Thorbjørn Ravn Andersen wrote:
I am looking at making our web interface be more responsive when a
job goes in message waiting (which has been discussed before).

I cannot locate information about the proper way to send a reply
message to the job in MSGW from Java, so the operator does not need
to log into a green screen and locate the job and press 7, or see all
by selecting 8 from the main menu to see those in QSYSOPR. Any
suggestions about how to tackle this? Should I look in the QSYSOPR
message queue to see or some other magical way?

Presumably already known, includes that SNDRPY is available from:
http://publib.boulder.ibm.com/infocenter/iseries/v5r3/topic/apis/QMHSNDRM.htm

The QUSRJOBI in v6r1 is finally given the support that has been available in QSPRWRTI for many releases; i.e. the message queue name & library, and the message key. I do not recall if that information is then used first in QMHRCVM and then QMHSNDRM, or only the latter. Regardless, reference the following message thread and API documentation for more information about this capability:
http://archive.midrange.com/rpg400-l/200802/msg00332.html
http://publib.boulder.ibm.com/infocenter/systems/scope/i5os/topic/apis/qusrjobi.htm

Note: the message thread of the first link above, has posts describing how [best] to get WRKACTJOB to show the MSGW jobs.

Since v5r3, using the inquiry message exit point, an exit program registered for QIBM_QMH_REPLY_INQ may be an option. That exit combined with either Default Reply or System Reply List established for the Inquiry Message Reply handling for the job, would allow the exit to set the desired reply value. This may not be desirable, as it affects all inquiries [and notify messages, which mostly should be left alone], but the logic can limit action to specific named jobs.

For releases prior to IBM i 6.1, some message APIs may assist.
http://publib.boulder.ibm.com/infocenter/iseries/v5r4/topic/apis/mh1.htm

That the inquiry message [for which a reply message is being awaited] would be in QSYSOPR versus some other message queue, is an assumption. The message wait action could be against any *MSGQ; or the *EXT message queue for an interactive job. An inquiry message that is in QSYSOPR may be able to be _inferred_ to be /the message/ effecting the MSGW, when the inquiry message is unanswered [next message not a reply.?] and the /sender/ information from that message matches the job in MSGW status. The *SYSOPR messages could be reviewed for such a message via a list of messages in the queue, or by receiving each iteratively without removing them; e.g. starting with *LAST then *PRV until the inquiry message of interest is found. If the /assumption/ that QSYSOPR will be generally acceptable, then the following APIs might assist:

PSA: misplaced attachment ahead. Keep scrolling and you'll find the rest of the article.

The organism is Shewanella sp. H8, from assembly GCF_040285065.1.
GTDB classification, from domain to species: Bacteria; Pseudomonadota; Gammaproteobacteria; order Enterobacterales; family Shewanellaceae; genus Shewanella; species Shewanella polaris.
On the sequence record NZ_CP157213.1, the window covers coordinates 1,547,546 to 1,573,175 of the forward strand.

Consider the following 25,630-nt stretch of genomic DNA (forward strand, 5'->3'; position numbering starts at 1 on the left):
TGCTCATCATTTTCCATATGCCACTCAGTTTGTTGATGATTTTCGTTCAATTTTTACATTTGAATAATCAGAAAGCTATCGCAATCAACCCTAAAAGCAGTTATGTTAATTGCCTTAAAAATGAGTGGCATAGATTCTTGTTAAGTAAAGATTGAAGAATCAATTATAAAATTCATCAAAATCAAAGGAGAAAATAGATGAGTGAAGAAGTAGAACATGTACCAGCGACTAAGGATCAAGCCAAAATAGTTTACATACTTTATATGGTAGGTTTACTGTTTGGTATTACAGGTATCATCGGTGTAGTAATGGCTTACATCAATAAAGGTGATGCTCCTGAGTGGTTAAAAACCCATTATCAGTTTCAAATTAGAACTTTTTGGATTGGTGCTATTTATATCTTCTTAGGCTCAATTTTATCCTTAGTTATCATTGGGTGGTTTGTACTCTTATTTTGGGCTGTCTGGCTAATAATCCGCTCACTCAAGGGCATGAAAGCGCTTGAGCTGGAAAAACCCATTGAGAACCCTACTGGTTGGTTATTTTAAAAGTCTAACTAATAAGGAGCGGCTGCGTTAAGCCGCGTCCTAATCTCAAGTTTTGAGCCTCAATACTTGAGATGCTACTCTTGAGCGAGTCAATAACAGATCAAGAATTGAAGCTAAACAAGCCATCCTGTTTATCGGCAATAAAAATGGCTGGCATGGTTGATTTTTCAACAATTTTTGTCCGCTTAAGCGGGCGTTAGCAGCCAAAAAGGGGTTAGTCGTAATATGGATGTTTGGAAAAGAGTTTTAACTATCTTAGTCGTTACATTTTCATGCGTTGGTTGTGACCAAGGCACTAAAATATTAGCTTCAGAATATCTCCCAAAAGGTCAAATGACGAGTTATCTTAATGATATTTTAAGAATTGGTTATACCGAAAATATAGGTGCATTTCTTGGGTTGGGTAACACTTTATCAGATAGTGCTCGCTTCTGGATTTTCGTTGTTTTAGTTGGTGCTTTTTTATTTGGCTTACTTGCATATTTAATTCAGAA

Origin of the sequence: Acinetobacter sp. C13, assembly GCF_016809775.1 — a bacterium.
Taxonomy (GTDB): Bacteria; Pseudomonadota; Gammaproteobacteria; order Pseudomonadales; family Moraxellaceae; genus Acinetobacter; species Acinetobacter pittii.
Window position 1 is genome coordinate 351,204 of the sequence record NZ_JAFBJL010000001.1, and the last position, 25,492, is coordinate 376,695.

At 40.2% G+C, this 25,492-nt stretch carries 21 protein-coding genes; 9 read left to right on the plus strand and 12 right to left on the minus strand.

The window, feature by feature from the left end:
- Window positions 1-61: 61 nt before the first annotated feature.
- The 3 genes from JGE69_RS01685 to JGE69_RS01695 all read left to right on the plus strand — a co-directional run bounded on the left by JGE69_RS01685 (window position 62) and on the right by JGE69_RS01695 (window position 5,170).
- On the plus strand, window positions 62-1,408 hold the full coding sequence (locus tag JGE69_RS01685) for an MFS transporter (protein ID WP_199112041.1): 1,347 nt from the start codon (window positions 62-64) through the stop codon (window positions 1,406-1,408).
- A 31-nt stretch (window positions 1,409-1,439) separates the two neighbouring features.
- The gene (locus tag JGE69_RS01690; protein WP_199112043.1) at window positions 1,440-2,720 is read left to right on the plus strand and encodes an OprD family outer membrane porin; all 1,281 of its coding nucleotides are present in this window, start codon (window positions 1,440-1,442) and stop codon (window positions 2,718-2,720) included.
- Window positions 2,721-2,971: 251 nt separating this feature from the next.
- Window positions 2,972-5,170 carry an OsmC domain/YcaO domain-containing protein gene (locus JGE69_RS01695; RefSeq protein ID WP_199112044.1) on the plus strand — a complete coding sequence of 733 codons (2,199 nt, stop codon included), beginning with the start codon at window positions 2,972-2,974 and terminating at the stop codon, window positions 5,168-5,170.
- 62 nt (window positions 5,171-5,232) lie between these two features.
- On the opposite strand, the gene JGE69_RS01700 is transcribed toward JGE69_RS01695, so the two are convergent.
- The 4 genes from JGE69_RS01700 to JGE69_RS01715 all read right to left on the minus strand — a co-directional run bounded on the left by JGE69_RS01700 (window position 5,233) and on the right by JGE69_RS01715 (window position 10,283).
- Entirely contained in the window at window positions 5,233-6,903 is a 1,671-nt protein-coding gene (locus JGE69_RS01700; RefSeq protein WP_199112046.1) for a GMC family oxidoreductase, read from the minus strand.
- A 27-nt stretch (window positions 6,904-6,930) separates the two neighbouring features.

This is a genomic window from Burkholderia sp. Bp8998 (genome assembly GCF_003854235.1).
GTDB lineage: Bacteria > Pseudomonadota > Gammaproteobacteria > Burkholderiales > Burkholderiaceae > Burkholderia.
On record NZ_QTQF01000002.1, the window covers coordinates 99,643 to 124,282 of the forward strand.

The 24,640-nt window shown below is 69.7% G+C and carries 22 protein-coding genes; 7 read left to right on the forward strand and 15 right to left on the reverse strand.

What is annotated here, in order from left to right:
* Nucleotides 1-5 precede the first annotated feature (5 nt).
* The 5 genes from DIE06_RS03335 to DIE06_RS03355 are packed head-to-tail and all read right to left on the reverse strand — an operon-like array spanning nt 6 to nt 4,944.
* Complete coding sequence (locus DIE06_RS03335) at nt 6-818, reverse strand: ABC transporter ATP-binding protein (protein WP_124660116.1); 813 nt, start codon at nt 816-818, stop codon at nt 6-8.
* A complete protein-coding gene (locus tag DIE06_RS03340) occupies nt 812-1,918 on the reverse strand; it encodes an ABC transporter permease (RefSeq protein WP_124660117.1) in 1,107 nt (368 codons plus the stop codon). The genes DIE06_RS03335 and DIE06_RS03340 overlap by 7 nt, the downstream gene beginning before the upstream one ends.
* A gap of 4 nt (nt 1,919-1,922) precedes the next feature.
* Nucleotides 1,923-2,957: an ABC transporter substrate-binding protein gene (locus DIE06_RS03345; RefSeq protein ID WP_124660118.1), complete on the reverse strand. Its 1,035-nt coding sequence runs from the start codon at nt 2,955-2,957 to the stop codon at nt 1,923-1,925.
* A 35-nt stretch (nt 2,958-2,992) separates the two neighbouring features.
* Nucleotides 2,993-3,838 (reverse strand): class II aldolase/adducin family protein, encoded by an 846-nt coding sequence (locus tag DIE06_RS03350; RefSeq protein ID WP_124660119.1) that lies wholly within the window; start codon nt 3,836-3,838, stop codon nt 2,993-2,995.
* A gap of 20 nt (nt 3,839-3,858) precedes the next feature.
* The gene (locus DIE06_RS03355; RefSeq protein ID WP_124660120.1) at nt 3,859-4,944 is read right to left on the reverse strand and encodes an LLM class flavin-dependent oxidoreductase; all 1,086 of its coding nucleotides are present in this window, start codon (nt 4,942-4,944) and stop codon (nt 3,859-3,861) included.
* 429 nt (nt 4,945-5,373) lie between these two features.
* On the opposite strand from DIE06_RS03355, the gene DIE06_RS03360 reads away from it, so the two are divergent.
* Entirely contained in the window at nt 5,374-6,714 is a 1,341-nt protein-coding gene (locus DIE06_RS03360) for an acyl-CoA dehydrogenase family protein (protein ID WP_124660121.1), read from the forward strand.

http://publib.boulder.ibm.com/infocenter/iseries/v5r4/topic/apis/QMHLSTM.htm
http://publib.boulder.ibm.com/infocenter/iseries/v5r4/topic/apis/QGYOLMSG.htm
http://publib.boulder.ibm.com/infocenter/iseries/v5r4/topic/apis/Qmhrcvm.htm

Approaching the problem instead from the waiting job, the last message in the joblog should be an inquiry or perhaps a sender's copy of the inquiry; generally, but a change job requested against that job may leave a later message. Some messages may be known only to go to QSYSOPR or some other message queue, or the message data may even indicate where the reply is expected. Finding the message in that message queue is then redirected to the above processing. The time of the inquiry being sent would be known using this method, which may be of value for processing the messages on the message queue. One of the following APIs could assist for this approach:
http://publib.boulder.ibm.com/infocenter/iseries/v5r4/topic/apis/QMHLJOBL.htm
http://publib.boulder.ibm.com/infocenter/iseries/v5r4/topic/apis/QGYOLJBL.htm

Note: The job in MSGW would presumably also hold a lock on the message queue from which it was awaiting a reply, however a job may have other message queues locked, so a list of held locks would probably _not_ be a worthwhile method to infer the *MSGQ.

Regards, Chuck

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